Celebrate Chinese New Year in Beauty and Authenticity at Hsi Lai Temple

Happy Year of the Monkey!!

I absolutely LOVE Chinese New Year!  There is something so festive about it, something that really resonates with me and my love of fresh starts and new beginnings.  Based in a culture where good fortune is always the coveted prize, rituals and traditions of this celebration always reflect the optimism of hope that a new year brings.  What better way to celebrate Chinese New Year in Southern California than to visit the Hsi Lai Temple in Hacienda Heights, what was known to be the largest temple in the entire Western Hemisphere.

Hsi Lai Temple- A center for spiritual and cultural development

Hsi Lai Temple is located approximately 20 miles east of Los Angeles and sits on a 15 acre site overlooking the community of Hacienda Heights.  It is part of the International Buddhist Progress Society, based out of Taiwan.  The name is translated to mean “coming west” and serves as a center for Buddhism along with the spiritual practices, and Chinese culture.  The temple serves as an outreach for Buddhism practices which are geared toward not only personal enlightenment, but into community outreach.  No matter what religion or belief system you hold, it is easy to enjoy all that the temple has to offer, as its peaceful and serene atmosphere accompanied by welcoming hosts make it a relaxing place to visit.  If you want to immerse yourself and learn about another culture, then Hsi Lai needs to be on your bucket list of places to visit.  There are many celebrations held throughout the year, Chinese New Year being only one of the many that are celebrated.  Classes are also held on a regular basis.  You can learn about Buddhism, meditation, and yoga, or even take Chinese language courses.  There are plenty of programs for children as well,  including scout programs.  For a full list of classes, click here.  The home page on the website is also a great resource for seeing upcoming events.  For a quick link, click here.

A Brief Explanation of Chinese New Year

Now, I am not an expert on the Chinese cultural traditions, however I find it necessary to have a basic understanding of this fascinating celebration. Because the holiday falls on different days each year, sometimes Westerners can have a hard time keeping up just when the celebrations begin.  It is based on the lunar cycle, and the new year begins on the new moon between January 20th and February 20th, sometimes causing the holiday to be referred to as Lunar New Year.  The first 15 days of the new year are celebrated, ending it with the lantern festival.  Each year is represented by an animal, rotating through 12 animals.  2016 is the year of the red monkey, and it began on February 8th.  Celebrations will end on February 22nd.  For the New Years schedule, click here. They run from 9am to 8:30pm from the 7th to the 22nd.  I recommend visiting both day and night if possible, since the feel at night is very different when all the lanterns are lit up.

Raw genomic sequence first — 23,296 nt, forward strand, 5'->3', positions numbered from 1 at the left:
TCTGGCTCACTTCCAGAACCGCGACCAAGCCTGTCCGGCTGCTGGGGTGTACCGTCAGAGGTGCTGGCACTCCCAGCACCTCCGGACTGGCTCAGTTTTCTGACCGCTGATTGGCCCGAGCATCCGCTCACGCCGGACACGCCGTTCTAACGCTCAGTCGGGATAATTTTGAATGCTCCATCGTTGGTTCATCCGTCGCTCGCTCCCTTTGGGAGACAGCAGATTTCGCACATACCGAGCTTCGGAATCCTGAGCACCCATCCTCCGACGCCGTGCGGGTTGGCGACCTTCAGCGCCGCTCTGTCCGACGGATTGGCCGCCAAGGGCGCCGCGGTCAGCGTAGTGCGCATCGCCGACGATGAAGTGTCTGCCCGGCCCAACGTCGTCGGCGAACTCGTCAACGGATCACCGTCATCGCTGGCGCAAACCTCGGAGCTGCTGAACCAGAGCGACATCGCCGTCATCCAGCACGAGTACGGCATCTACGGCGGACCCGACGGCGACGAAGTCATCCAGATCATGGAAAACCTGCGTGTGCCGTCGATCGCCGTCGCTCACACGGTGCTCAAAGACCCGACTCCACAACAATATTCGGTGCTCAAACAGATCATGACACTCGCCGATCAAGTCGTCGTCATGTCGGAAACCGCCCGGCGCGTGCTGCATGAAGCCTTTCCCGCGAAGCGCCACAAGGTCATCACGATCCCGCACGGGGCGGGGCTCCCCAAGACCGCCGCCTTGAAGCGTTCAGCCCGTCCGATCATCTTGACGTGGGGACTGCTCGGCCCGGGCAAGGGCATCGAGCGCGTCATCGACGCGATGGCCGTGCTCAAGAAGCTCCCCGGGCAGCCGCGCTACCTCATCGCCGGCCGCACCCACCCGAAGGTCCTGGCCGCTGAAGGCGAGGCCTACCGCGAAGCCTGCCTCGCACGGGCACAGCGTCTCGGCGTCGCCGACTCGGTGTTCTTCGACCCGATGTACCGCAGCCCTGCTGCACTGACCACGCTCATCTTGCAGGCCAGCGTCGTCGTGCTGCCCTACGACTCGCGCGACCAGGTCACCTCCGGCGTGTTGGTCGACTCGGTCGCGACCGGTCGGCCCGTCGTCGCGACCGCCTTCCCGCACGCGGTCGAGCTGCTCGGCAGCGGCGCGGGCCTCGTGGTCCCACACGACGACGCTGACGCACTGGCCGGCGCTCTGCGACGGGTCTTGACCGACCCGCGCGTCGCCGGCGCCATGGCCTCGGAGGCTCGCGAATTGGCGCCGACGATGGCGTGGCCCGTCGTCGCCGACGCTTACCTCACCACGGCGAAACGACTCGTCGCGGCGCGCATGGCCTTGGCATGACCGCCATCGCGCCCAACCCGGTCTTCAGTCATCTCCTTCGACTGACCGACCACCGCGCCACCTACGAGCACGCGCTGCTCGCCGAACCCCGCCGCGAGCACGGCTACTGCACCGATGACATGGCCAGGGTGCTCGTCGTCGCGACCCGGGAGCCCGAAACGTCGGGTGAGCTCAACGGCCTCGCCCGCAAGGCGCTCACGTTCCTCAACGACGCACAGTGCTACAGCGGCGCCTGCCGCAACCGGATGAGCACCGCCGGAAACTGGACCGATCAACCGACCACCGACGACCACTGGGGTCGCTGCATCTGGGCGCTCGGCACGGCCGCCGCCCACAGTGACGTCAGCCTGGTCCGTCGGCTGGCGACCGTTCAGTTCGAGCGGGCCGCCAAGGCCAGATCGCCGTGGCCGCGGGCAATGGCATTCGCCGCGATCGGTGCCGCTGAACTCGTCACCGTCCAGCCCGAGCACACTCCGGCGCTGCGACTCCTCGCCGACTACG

Visiting the Temple

Chinese New YearHsi Lai Temple is located at 3456 Glenmark Dr., Hacienda Heights, CA 91745.  Glenmark Dr. is directly off of Hacienda Blvd.  Once turning onto Glenmark Dr., the temple gates to the entrance are on the right side, and will be open during regular hours, generally 9am to 5pm, unless there is a special evening event.  There should be plenty of parking most days, only requiring shuttle service from remote locations during the peak times, generally the first days of new year.  See website for shuttle information, however I have never needed this service and always found plenty of parking through the years.  Please be mindful of certain rules that apply, such as no animals, no smoking, dress appropriately, and no meat is to be brought onto the premises.

To enter, go up the stairs and enter through the Bodhisattva Hall.  Upon entering, turn right and head through a doorway, that will lead you to a hallway.  Go left down the hall.  At the end of the hallway, you will enter the main courtyard area.  It is absolutely breathtaking the first time, so be prepared to be amazed.  This is a beautiful place.  Enjoy exploring the grounds! Here are a few of points of interest to see: